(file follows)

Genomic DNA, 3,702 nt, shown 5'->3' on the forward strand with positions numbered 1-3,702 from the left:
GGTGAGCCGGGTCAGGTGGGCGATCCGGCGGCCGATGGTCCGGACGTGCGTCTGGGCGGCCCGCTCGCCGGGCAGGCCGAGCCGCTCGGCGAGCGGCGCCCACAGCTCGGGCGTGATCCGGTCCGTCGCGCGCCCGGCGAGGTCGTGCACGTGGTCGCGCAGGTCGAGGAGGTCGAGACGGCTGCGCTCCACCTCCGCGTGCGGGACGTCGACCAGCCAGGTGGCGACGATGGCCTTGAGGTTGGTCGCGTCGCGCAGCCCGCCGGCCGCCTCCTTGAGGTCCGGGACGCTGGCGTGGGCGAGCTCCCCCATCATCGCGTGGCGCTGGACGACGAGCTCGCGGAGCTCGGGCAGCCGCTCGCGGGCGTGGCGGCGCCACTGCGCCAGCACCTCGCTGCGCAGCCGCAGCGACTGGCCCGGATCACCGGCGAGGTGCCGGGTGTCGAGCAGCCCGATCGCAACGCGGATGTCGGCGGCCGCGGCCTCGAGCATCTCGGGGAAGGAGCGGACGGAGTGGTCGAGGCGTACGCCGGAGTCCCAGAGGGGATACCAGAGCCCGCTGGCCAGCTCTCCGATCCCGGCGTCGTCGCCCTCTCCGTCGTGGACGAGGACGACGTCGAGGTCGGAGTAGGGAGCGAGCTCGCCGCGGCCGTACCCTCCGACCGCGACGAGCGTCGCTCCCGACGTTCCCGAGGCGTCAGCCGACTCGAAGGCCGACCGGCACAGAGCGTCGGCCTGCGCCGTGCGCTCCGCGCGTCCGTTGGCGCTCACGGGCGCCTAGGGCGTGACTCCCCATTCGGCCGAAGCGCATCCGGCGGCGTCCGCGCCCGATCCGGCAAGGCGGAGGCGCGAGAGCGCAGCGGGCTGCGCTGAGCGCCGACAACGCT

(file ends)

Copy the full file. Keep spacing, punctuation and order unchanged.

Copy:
Genomic DNA, 3,702 nt, shown 5'->3' on the forward strand with positions numbered 1-3,702 from the left:
GGTGAGCCGGGTCAGGTGGGCGATCCGGCGGCCGATGGTCCGGACGTGCGTCTGGGCGGCCCGCTCGCCGGGCAGGCCGAGCCGCTCGGCGAGCGGCGCCCACAGCTCGGGCGTGATCCGGTCCGTCGCGCGCCCGGCGAGGTCGTGCACGTGGTCGCGCAGGTCGAGGAGGTCGAGACGGCTGCGCTCCACCTCCGCGTGCGGGACGTCGACCAGCCAGGTGGCGACGATGGCCTTGAGGTTGGTCGCGTCGCGCAGCCCGCCGGCCGCCTCCTTGAGGTCCGGGACGCTGGCGTGGGCGAGCTCCCCCATCATCGCGTGGCGCTGGACGACGAGCTCGCGGAGCTCGGGCAGCCGCTCGCGGGCGTGGCGGCGCCACTGCGCCAGCACCTCGCTGCGCAGCCGCAGCGACTGGCCCGGATCACCGGCGAGGTGCCGGGTGTCGAGCAGCCCGATCGCAACGCGGATGTCGGCGGCCGCGGCCTCGAGCATCTCGGGGAAGGAGCGGACGGAGTGGTCGAGGCGTACGCCGGAGTCCCAGAGGGGATACCAGAGCCCGCTGGCCAGCTCTCCGATCCCGGCGTCGTCGCCCTCTCCGTCGTGGACGAGGACGACGTCGAGGTCGGAGTAGGGAGCGAGCTCGCCGCGGCCGTACCCTCCGACCGCGACGAGCGTCGCTCCCGACGTTCCCGAGGCGTCAGCCGACTCGAAGGCCGACCGGCACAGAGCGTCGGCCTGCGCCGTGCGCTCCGCGCGTCCGTTGGCGCTCACGGGCGCCTAGGGCGTGACTCCCCATTCGGCCGAAGCGCATCCGGCGGCGTCCGCGCCCGATCCGGCAAGGCGGAGGCGCGAGAGCGCAGCGGGCTGCGCTGAGCGCCGACAACGCT